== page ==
12 April 2003
Chatuchak Market

I like markets. A microcosm of everyday life, you can get a good hint of what people consider 'normal'by what they buy and sell everyday. I'm making it a point to try and visit a market in every town that I visit.

Ed sits on a coconut, boloting a drink

Ed enjoying a drink at Chatuchak Market

Chatuchak is a permanent complex of markets north of Bangkok. It should be visited just to experience the sheer breadth of what is available there. You get can everything from food to garden ornaments to clothes to electronic goods to books to pets. It is hard to imagine anything that isn't available there, short of massively expensive goods, such as cars. Even that, I wouldn't put it past to have a Sunday car auction or something.

I went on the day before Songkran. Although it hadn't officially begun, people were begnning to squirt water pistols already, and walking through the market was a bit like walking a gauntlet (although it was nothing compared to full-blown aqua warfare conducted the next day).

The market is so large that it is impractical to talk about seeing everything. The best you can do is to walk down a cross-section and hope you see a bit of everything.

I was most intrigued by the pet section. There are a lot of fish, but also mammals like dogs, rabbits and cats (although, not that many cats). It seems they even sell animals like tigers and monkeys, but these are kept well away from the main areas (probably because they are illegal, also perhaps because of the uproar it causes with some visiting tourists).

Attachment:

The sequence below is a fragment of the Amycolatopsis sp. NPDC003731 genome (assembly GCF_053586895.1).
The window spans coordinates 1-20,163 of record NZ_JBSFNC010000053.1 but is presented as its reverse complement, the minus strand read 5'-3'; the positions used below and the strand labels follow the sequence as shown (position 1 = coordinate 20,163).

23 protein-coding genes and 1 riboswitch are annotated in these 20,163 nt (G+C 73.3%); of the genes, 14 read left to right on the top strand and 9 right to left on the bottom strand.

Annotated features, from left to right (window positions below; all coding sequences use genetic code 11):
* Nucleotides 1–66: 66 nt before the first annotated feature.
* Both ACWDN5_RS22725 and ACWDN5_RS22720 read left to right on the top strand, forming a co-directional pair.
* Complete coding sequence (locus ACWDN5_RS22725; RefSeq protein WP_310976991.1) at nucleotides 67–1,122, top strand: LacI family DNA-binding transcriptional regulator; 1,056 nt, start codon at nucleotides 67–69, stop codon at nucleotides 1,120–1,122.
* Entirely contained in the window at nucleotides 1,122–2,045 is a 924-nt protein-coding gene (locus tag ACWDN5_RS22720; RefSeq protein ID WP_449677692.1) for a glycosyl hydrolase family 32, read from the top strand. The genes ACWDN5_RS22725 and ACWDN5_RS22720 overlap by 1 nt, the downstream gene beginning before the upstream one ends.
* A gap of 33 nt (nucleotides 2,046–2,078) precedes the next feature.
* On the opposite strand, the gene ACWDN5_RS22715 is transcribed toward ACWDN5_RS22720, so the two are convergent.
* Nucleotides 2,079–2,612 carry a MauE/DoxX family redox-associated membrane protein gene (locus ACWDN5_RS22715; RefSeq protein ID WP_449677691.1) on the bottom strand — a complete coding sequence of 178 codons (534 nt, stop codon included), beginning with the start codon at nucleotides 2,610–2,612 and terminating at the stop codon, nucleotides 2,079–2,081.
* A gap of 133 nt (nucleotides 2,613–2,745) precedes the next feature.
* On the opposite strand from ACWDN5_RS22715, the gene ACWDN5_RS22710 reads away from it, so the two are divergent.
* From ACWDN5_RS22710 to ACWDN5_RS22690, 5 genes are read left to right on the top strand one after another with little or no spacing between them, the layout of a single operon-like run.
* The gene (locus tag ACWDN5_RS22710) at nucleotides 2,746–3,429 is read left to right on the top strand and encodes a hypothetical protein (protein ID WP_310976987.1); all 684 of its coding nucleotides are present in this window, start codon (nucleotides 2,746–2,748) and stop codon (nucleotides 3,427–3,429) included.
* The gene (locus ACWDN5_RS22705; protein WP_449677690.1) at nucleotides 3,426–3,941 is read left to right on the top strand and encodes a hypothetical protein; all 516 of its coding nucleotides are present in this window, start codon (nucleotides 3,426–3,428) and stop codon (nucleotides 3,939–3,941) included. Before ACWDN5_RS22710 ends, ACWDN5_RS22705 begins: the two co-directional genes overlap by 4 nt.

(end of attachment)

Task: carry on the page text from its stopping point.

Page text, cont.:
But although the market is officially segmented into areas, in reality a little bit of everything spills into one another. As a result, you have situations like food stalls setting up right in the middle of the pet area., something I thought very unhygenic and risky. Need I say "cross-species infection"to make myself clear?

The other thing is that there are usually no price labels on goods, leading to an unofficial two-tiered pricing system for locals and foreigners.

Some of the complexes are very stuffy to walk into, especially on a hot day. I couldn't help but think about what would happen in some of these congested, crowded areas if something like a fire broke out.

All in all, with the variety of what is on offer, it's a good place to visit and spend half-a-day, browsing and maybe even shopping.


posted on Saturday, April 12, 2003 - permalink